Forum: Ruby case question

Announcement (2017-05-07): www.ruby-forum.com is now read-only since I unfortunately do not have the time to support and maintain the forum any more. Please see rubyonrails.org/community and ruby-lang.org/en/community for other Rails- und Ruby-related community platforms.
8d6f5daee16e380ce0ac00395b417fb6?d=identicon&s=25 Schüle Daniel (Guest)
on 2006-01-10 00:59
(Received via mailing list)
Hello,

I am a little confused

irb(main):165:0* case nil.class
irb(main):166:1> when NilClass
irb(main):167:1> puts "hier"
irb(main):168:1> when Array
irb(main):169:1> puts "dort"
irb(main):170:1> else
irb(main):171:1* puts "aaa"
irb(main):172:1> end
aaa
=> nil
irb(main):173:0> nil.class
=> NilClass
irb(main):174:0>

it must miss something
Any ideas?

Regards, Daniel
Cff9eed5d8099e4c2d34eae663aae87e?d=identicon&s=25 Jacob Fugal (Guest)
on 2006-01-10 01:08
(Received via mailing list)
On 1/9/06, Schüle Daniel <uval@rz.uni-karlsruhe.de> wrote:
> irb(main):171:1* puts "aaa"
> irb(main):172:1> end
> aaa
> => nil
> irb(main):173:0> nil.class
> => NilClass

case statements use the === operator for comparison, with the when
clause as receiver. So:

  case arg
  when condition: do_something
  end

is the same as:

  if (condition === arg)
    do_something
  end

In this case, invoking the === operator on a Class object (of which
NilClass is an instance) checks to see if the argument is an instance
of that class. NilClass is not an instance of NilClass, but of Class.
So if you'd written:

  case nil.class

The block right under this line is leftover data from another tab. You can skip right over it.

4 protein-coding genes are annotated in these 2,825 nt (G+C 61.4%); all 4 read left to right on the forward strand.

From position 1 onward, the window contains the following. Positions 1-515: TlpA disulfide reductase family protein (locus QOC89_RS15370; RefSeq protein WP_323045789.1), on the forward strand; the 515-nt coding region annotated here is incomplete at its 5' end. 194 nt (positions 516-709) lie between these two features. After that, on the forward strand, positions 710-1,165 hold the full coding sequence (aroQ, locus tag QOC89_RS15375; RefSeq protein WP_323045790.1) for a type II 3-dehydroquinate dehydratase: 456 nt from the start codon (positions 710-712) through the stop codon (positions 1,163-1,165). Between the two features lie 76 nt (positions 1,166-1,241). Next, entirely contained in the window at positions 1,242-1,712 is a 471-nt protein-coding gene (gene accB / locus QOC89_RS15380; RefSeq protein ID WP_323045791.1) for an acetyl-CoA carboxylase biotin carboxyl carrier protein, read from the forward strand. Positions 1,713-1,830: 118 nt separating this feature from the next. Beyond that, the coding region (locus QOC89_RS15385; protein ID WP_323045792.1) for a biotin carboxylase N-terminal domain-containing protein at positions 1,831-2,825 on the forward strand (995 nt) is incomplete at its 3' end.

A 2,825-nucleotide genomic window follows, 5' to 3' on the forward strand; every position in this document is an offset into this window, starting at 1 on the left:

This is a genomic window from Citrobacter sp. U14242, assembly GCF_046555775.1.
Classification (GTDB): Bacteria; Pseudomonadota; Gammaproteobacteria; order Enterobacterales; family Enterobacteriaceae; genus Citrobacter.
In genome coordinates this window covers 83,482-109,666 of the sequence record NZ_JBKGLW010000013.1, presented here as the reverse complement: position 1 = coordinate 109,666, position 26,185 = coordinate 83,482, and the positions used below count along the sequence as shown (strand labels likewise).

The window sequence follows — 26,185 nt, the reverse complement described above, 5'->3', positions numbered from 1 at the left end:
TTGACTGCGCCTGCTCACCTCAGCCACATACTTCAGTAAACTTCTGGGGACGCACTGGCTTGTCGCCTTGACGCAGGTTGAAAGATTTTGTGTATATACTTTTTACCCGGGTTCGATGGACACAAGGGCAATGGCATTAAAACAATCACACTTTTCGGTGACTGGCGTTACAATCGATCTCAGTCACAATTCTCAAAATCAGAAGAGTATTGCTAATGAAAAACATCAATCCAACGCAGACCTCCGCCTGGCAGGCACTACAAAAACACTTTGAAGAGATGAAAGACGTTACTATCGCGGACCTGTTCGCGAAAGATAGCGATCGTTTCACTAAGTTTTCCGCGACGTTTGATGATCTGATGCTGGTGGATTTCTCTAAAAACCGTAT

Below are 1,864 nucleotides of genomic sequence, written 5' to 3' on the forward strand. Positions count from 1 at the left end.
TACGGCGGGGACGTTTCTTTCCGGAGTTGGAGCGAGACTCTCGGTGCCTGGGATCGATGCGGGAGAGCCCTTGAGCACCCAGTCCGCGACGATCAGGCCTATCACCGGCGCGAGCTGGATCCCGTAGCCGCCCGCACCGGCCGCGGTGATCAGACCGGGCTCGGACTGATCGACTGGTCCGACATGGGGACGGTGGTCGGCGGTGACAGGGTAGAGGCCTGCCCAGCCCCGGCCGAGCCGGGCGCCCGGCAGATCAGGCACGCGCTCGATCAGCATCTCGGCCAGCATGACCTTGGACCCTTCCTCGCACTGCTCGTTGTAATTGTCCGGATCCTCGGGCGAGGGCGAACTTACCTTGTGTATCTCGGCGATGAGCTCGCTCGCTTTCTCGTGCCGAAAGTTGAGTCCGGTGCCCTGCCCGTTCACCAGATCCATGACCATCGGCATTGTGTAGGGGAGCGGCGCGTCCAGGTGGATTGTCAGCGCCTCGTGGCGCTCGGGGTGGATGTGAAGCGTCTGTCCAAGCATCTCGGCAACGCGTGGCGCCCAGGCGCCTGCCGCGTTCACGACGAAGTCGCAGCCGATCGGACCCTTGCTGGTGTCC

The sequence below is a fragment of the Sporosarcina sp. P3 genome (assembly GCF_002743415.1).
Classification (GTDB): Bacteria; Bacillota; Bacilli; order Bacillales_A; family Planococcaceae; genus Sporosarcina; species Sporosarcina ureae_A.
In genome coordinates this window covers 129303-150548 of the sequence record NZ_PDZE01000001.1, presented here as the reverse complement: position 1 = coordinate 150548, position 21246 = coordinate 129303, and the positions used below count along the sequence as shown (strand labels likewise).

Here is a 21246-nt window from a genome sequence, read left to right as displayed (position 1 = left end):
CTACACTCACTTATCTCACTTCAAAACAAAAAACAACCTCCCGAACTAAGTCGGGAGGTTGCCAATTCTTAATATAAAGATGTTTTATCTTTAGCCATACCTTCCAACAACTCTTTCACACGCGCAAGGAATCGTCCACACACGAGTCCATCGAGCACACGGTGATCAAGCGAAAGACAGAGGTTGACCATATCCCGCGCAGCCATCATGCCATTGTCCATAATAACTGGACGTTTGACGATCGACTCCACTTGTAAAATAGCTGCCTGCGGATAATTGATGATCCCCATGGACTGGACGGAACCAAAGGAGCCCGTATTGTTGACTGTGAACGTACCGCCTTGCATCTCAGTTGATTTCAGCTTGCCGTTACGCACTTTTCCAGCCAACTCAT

when NilClass: puts "hier"
  when Array:    puts "dort"
  when Class:    puts "xyz"
  else           puts "aaa"
  end

You would have got "xyz" as the result. To do what you intended, just
leave off the call to #class on nil:

  case nil
  when NilClass: puts "hier"
  when Array:    puts "dort"
  else           puts "aaa"
  end

That should print "hier", since nil is an instance of NilClass.

Jacob Fugal
9c7f2f44463d1d4890f73e8a8229dd29?d=identicon&s=25 Caleb Tennis (Guest)
on 2006-01-10 01:20
(Received via mailing list)
>
> it must miss something
> Any ideas?
>
>

case comparisons are done using ===.

irb(main):017:0> nil.class === NilClass
=> false
irb(main):018:0> nil.class == NilClass
=> true

For classes/modules, it's used to determine if an instance is a
descendant:

irb(main):027:0> 5 === Fixnum
=> false
irb(main):028:0> Fixnum === 5
=> true

Caleb
8d6f5daee16e380ce0ac00395b417fb6?d=identicon&s=25 Schüle Daniel (Guest)
on 2006-01-10 01:44
(Received via mailing list)
Caleb Tennis wrote:
> irb(main):018:0> nil.class == NilClass
> => true
>
> For classes/modules, it's used to determine if an instance is a
> descendant:

nil.kind_of? NilClass

can I assume that === is in this context the same as kind_of?
or are there subtle differences between them

> irb(main):027:0> 5 === Fixnum
> => false
> irb(main):028:0> Fixnum === 5
> => true
>
> Caleb

thanks to both, this helps
9c7f2f44463d1d4890f73e8a8229dd29?d=identicon&s=25 Caleb Tennis (Guest)
on 2006-01-10 14:17
(Received via mailing list)
> can I assume that === is in this context the same as kind_of?
> or are there subtle differences between them

=== by default calls == unless you specifically override it in your
implementation.

Module overrides it (which means that Class overrides it as well).

I think it's probably safe to say that === is in the same context as
kind_of?,
at least for classes:

irb(main):009:0> NilClass === nil
=> true
irb(main):010:0> nil === NilClass
=> false

Caleb
This topic is locked and can not be replied to.